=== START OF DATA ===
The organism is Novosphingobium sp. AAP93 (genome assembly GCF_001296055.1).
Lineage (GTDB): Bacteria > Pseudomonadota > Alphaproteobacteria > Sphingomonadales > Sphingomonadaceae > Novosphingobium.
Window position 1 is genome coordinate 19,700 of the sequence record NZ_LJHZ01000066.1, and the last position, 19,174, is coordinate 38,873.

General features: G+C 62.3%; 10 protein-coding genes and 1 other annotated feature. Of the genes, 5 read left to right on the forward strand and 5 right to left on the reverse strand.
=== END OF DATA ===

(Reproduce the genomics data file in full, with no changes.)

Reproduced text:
The organism is Novosphingobium sp. AAP93 (genome assembly GCF_001296055.1).
Lineage (GTDB): Bacteria > Pseudomonadota > Alphaproteobacteria > Sphingomonadales > Sphingomonadaceae > Novosphingobium.
Window position 1 is genome coordinate 19,700 of the sequence record NZ_LJHZ01000066.1, and the last position, 19,174, is coordinate 38,873.

General features: G+C 62.3%; 10 protein-coding genes and 1 other annotated feature. Of the genes, 5 read left to right on the forward strand and 5 right to left on the reverse strand.